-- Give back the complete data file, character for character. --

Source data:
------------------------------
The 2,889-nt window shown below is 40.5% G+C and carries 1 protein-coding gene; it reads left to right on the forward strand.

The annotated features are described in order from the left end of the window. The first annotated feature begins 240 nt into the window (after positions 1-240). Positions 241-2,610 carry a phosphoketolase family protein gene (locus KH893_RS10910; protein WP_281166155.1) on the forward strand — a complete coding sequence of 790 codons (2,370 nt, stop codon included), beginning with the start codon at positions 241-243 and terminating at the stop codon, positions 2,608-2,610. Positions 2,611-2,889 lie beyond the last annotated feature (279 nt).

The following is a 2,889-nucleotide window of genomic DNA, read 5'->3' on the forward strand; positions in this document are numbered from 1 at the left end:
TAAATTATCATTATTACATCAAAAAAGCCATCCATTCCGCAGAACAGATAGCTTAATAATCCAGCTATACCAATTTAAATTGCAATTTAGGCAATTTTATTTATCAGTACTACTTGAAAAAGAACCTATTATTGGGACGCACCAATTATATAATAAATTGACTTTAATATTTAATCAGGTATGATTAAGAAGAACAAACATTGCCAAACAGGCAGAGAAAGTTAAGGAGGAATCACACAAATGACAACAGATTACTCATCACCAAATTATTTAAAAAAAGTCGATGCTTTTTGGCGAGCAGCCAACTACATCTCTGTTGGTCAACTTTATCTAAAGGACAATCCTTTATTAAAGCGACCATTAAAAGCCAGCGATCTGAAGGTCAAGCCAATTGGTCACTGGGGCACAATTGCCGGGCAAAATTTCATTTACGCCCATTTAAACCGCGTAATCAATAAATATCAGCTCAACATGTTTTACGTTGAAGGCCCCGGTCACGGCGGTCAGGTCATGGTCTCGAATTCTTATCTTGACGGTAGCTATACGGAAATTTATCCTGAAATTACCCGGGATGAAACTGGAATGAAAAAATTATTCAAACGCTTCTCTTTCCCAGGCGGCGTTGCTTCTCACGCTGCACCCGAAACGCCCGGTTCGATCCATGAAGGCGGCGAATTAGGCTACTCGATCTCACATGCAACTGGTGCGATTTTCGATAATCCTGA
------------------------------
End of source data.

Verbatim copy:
The 2,889-nt window shown below is 40.5% G+C and carries 1 protein-coding gene; it reads left to right on the forward strand.

The annotated features are described in order from the left end of the window. The first annotated feature begins 240 nt into the window (after positions 1-240). Positions 241-2,610 carry a phosphoketolase family protein gene (locus KH893_RS10910; protein WP_281166155.1) on the forward strand — a complete coding sequence of 790 codons (2,370 nt, stop codon included), beginning with the start codon at positions 241-243 and terminating at the stop codon, positions 2,608-2,610. Positions 2,611-2,889 lie beyond the last annotated feature (279 nt).

The following is a 2,889-nucleotide window of genomic DNA, read 5'->3' on the forward strand; positions in this document are numbered from 1 at the left end:
TAAATTATCATTATTACATCAAAAAAGCCATCCATTCCGCAGAACAGATAGCTTAATAATCCAGCTATACCAATTTAAATTGCAATTTAGGCAATTTTATTTATCAGTACTACTTGAAAAAGAACCTATTATTGGGACGCACCAATTATATAATAAATTGACTTTAATATTTAATCAGGTATGATTAAGAAGAACAAACATTGCCAAACAGGCAGAGAAAGTTAAGGAGGAATCACACAAATGACAACAGATTACTCATCACCAAATTATTTAAAAAAAGTCGATGCTTTTTGGCGAGCAGCCAACTACATCTCTGTTGGTCAACTTTATCTAAAGGACAATCCTTTATTAAAGCGACCATTAAAAGCCAGCGATCTGAAGGTCAAGCCAATTGGTCACTGGGGCACAATTGCCGGGCAAAATTTCATTTACGCCCATTTAAACCGCGTAATCAATAAATATCAGCTCAACATGTTTTACGTTGAAGGCCCCGGTCACGGCGGTCAGGTCATGGTCTCGAATTCTTATCTTGACGGTAGCTATACGGAAATTTATCCTGAAATTACCCGGGATGAAACTGGAATGAAAAAATTATTCAAACGCTTCTCTTTCCCAGGCGGCGTTGCTTCTCACGCTGCACCCGAAACGCCCGGTTCGATCCATGAAGGCGGCGAATTAGGCTACTCGATCTCACATGCAACTGGTGCGATTTTCGATAATCCTGA